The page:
2017 NBA Draft: 10 Things I Think I Think
- The NBA draft has come and gone, but we're still trying to process everything that happened. Here are 10 things I think I think about what went down on Thursday night.
NEW YORK — The draft may be over, but it’s still flowing through all of our veins, at least until the next giant trade rumor breaks. On Thursday, I sat just outside the green room (which is really just a wide-open section of the court at Barclays Center), frantically writing draft grades and trying to take in the scene. After taking some time to decompress, here are 10 things I think I think.
1) The first round actually made sense
Grading the draft becomes a bit of a self-conscious activity when you realize you’re handing out extremely sunny grades to basically every team in real time. But upon further review, the biggest surprise of the draft was that teams drafted intelligently throughout the first round. The only pick I legitimately hated was the Bulls', who I gave a C+ in the moment for taking Lauri Markkanen but on the whole, really took a nosedive (more on that below). The Nets and Nuggets confused me a little with their choices, but I understand their logic. There were teams that went in slightly unexpected directions, but all in all, basically everyone passed. It certainly helps that this was a pretty strong draft, but it’s refreshing.
2) Come back, Jimmy Butler
Early on Thursday, it felt like Paul George and Kristaps Porzingis were far more likely to be moved, but the blockbuster of the night came early and wound up being the long-rumored Butler-Thibs reunion in Minnesota. The Wolves tried to trade for Butler on draft night a year ago and it didn’t happen. This time around, Chicago finally realized that a rebuild has been knocking on its doorstep for basically two years, and caved for a package that includes…not one established NBA commodity. Zach LaVine’s recovering from knee surgery, and he can improve, but he’s unlikely to ever be as good as Butler. The Bulls are high on Kris Dunn; it seems like nobody else is high on Kris Dunn. Then they made a risky pick in Markkanen at No. 7, who can shoot, but might just be a taller Nikola Mirotic if he never figures out how to play defense. And somehow, they surrendered the No. 16 pick in return, which is, well, a preposterous footnote to an already dubious transaction. Plus, Justin Patton might be a better player than Markkanen in three years. Sure, the Bulls needed to rebuild, but nothing else about this trade feels intelligent.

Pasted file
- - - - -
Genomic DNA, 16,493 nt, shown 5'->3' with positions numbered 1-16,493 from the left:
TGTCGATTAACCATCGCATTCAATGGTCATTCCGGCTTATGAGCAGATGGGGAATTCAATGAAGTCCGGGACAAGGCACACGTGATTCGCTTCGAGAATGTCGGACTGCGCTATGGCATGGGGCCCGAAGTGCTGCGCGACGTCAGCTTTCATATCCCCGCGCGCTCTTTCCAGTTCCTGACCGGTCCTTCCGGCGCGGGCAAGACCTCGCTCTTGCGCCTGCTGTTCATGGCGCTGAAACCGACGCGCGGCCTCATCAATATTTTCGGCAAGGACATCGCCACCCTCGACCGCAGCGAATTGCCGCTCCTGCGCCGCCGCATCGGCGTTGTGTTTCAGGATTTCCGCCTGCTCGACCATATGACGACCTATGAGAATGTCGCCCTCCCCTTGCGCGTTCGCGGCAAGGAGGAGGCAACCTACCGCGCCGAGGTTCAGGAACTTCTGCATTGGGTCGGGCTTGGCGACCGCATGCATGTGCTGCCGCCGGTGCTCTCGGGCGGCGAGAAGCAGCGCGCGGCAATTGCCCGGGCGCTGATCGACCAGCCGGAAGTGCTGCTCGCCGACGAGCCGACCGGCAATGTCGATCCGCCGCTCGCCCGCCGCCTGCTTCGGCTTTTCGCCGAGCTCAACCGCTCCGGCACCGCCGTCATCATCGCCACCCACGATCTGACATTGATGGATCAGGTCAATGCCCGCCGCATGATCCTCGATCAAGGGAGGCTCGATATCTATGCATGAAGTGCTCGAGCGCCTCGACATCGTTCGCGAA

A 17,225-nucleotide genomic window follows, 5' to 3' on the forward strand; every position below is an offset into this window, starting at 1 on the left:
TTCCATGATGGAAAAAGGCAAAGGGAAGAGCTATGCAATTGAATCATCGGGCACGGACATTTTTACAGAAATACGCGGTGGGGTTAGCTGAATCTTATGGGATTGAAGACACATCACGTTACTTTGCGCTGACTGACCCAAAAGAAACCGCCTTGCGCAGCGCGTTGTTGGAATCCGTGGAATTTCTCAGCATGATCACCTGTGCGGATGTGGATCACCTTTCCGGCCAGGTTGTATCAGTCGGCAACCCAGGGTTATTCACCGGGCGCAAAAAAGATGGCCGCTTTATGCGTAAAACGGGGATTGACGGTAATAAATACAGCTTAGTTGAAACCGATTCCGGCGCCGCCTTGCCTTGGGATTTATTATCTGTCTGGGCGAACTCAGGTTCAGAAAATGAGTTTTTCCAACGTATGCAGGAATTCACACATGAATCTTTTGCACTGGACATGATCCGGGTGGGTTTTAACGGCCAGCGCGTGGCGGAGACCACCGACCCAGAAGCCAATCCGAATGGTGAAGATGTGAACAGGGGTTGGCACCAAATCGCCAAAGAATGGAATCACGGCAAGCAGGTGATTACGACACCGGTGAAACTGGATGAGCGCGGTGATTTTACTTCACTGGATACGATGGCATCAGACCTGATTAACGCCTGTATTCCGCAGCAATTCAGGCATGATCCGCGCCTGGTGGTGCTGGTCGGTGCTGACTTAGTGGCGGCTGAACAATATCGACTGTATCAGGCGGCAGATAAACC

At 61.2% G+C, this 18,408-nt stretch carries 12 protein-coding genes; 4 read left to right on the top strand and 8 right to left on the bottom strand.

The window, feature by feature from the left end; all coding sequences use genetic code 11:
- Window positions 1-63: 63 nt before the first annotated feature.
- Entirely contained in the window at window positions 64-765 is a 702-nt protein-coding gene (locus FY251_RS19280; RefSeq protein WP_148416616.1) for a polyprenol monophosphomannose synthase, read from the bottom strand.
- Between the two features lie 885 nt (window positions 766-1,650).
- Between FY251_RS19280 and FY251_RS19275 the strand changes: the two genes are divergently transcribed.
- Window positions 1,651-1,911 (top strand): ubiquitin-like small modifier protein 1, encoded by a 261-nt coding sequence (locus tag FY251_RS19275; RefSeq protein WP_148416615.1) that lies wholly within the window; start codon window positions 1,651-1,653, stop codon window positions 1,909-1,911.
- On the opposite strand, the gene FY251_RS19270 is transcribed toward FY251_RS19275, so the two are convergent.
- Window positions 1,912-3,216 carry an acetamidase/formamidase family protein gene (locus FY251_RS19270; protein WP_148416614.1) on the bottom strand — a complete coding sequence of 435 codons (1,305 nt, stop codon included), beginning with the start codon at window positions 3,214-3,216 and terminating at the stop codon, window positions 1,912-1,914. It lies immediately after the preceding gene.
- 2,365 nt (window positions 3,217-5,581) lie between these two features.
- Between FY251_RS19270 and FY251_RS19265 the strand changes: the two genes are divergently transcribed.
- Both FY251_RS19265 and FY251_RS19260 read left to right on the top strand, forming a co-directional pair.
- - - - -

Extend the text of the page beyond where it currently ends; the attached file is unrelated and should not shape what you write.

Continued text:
3) Mock drafts are always essentially wrong
This of course falls under the umbrella of the golden rule of the draft, which is that nobody really knows anything. There was a lot of pre-draft trade scuttle, and there were trades, but they weren’t the trades anyone suspected and they led to draft ramifications that…nobody suspected. As someone who does mock drafts, the entire thing is an imperfect science. Everyone has an idea of what teams will do, but connecting the dots is a challenge, and every pick and trade has a ripple effect that throws off other predicted outcomes. So, give everyone a break, because this will never, ever change.